It was a pretty quiet morning.  A few Green Herons ventured out to say hello.  The one above would have been perfect if I could have shifted a little to the left to avoid the reeds in front of him.  He didn’t pose for long, as another Green Heron flew in and he had to defend his territory.  I guess there weren’t enough reeds to go around!

Common Gallinule

Common Gallinule

This Common Gallinule was jealous of all the attention that the Purple Gallinules were getting.  She started fussing, very loudly, and so I had to stop and take her picture too.

Yellow Flower

Yellow Flower

You know it’s a quiet morning when you start using your long lens to photograph flowers.  The yellow flowers are starting to pop up all over Circle B.  It won’t be long before the marshes are covered in burr marigolds.  I can’t wait!

Which Image Made Rich Go “Wow”?

It’s been a slow couple of months for photography.  For one thing, I’ve been working crazy hours (again).  For another, it’s been HOT.  The birds aren’t as active in late summer, and I just haven’t had time to get out with the camera.   But I have had fun playing with some old images in my “digital lightroom.”  It can be fun to apply filters and effects to images.  Usually Rich looks at them and says, “that’s nice.”  (Translation: he doesn’t like it, but he won’t say so.)  Occasionally, he looks at my screen and lets out a “Wow!”  (No translation required!)

So here’s the challenge of today’s blog post: identify which photo(s) below made Rich go “wow!”  Leave me a comment if any of these tickle your fancy. :)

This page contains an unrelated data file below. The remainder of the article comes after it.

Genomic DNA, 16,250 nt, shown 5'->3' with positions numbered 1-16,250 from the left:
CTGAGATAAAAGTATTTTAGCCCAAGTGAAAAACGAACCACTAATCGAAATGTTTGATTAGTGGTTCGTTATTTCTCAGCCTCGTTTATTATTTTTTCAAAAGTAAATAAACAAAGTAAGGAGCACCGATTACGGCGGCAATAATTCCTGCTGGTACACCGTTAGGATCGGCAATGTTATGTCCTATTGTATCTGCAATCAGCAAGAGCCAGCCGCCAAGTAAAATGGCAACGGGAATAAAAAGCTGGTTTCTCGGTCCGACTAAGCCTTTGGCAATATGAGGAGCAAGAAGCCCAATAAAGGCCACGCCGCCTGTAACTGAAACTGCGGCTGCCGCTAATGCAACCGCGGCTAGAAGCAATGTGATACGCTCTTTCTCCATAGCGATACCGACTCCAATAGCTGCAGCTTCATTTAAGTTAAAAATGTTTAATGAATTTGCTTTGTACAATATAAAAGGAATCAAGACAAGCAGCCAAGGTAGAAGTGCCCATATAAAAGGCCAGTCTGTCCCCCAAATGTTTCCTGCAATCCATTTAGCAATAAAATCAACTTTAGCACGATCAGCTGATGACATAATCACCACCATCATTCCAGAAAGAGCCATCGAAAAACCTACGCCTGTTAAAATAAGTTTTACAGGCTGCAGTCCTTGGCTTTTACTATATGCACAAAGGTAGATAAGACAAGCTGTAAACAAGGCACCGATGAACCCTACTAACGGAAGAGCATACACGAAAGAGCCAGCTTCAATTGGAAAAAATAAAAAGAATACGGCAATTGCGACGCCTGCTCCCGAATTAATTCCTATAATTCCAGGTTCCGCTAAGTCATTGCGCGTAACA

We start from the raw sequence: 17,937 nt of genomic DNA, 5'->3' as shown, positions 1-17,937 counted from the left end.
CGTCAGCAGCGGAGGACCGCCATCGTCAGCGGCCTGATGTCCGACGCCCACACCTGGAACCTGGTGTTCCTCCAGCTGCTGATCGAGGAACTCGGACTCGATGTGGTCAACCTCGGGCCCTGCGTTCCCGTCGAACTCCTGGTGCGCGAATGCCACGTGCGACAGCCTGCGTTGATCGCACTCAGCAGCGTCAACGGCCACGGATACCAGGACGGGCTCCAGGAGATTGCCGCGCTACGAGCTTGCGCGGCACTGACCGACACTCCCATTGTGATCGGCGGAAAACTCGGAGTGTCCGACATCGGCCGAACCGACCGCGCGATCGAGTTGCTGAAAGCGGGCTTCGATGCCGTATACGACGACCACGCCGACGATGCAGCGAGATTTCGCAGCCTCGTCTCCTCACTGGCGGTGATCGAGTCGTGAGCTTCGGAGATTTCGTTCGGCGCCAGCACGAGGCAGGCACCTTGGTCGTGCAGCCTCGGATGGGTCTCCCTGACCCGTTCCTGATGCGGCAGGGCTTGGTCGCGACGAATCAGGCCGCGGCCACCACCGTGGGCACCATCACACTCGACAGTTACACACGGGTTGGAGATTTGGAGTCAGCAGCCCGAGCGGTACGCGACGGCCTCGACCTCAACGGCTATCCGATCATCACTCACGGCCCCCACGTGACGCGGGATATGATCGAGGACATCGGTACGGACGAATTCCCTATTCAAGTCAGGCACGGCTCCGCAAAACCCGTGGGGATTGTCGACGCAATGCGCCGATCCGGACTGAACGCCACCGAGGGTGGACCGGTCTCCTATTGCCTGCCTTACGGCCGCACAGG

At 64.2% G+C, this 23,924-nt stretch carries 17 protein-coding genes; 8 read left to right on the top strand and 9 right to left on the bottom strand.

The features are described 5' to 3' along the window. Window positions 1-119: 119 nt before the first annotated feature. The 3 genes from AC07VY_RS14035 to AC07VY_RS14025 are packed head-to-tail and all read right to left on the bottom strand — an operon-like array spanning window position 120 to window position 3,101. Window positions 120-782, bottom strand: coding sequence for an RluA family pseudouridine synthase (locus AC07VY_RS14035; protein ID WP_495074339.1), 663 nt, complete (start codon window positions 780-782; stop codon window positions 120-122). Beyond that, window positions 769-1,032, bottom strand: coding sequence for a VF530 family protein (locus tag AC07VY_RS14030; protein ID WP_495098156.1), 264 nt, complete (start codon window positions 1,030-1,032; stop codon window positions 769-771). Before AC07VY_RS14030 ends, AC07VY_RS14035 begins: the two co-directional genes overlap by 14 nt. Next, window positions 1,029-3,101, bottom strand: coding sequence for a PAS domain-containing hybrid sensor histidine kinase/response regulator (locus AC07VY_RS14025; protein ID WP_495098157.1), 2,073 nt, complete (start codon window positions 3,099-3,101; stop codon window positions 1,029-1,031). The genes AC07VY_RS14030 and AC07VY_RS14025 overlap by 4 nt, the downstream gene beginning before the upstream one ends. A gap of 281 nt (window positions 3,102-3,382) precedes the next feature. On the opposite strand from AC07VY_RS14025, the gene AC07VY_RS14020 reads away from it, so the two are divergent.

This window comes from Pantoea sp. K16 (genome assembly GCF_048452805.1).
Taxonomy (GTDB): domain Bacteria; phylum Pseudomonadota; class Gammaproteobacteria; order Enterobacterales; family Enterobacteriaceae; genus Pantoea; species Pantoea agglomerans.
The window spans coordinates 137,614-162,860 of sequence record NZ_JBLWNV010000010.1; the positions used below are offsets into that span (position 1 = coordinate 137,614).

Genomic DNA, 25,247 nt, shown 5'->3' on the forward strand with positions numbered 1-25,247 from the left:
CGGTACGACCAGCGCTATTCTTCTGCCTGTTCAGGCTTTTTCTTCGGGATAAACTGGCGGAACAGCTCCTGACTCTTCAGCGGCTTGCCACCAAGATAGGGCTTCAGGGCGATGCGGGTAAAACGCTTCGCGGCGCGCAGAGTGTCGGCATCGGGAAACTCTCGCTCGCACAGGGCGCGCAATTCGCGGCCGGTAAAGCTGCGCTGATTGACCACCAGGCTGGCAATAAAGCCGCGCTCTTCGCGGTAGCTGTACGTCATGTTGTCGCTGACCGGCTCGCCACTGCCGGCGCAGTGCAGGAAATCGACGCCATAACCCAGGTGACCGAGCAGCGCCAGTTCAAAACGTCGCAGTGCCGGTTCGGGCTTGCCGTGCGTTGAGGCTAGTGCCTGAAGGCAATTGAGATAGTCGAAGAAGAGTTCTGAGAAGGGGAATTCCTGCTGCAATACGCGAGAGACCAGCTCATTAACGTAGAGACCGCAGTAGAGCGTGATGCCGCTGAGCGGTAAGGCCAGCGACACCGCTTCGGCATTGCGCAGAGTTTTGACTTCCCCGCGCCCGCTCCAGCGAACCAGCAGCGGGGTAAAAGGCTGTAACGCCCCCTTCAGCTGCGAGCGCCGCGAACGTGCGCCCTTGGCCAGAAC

Summer Sunrise

Summer Sunrise

This was a summer sunrise from June, taken on the beach near St. Augustine.  I experimented with a combination of Fractalius and Nik Color Efex Pro to create this artistic rendering.

Purple Hydrangea

Purple Hydrangea

These were some of my purple hydrangeas from the backyard this summer.  Hydrangeas will bloom either pink or blue depending on the pH of your soil, and I’m fortunate to have flowers in all colors: pink, blue, and purple.  I think this was an in-camera multiple exposure using my 5D Mark III.  I enhanced the color tones in Nik.

Green and Purple

Green and Purple

It’s been a while since I processed some of these!  I believe this one was an in-camera blur in my backyard.  I panned horizontally as I made the image.  Then I processed the image in Flaming Pear’s Flexify filter.  I think there’s a round of Fractalius in there, too.

Dahlia Multiple Exposure

Dahlia Multiple Exposure

This Dahlia was an in-camera multiple exposure using my 5D Mark III.  I love that camera!  I enhanced the colors in Color Efex Pro.

Burrowing Owl on Watch

Burrowing Owl on Watch

I loved this image of the Burrowing Owl, but the background seemed to dominate in the original.  So I ran it through Topaz, then added an overlay to mix it with the original, then ran the whole thing through Fractalius.  I liked how it de-emphasized the background and brought out the bird.

African Iris

African Iris

Finally, this African Iris was done using so many filters that I don’t even remember them all!  I know Nik “Solarize” was in there somewhere, and some Topaz too.  Rich loves to make fun of me photographing the African Irises.  Every time he walks past a flowering bush of them, he whispers to me, “Freeze me!”  (alluding to my early frozen flower experiments, in which more than one African Iris met a very cold end for the sake of my lens).  Come to think of it, maybe it’s time to start another round of frozen flower experiments.  Maybe some cold ice will help bring on the fall weather! :)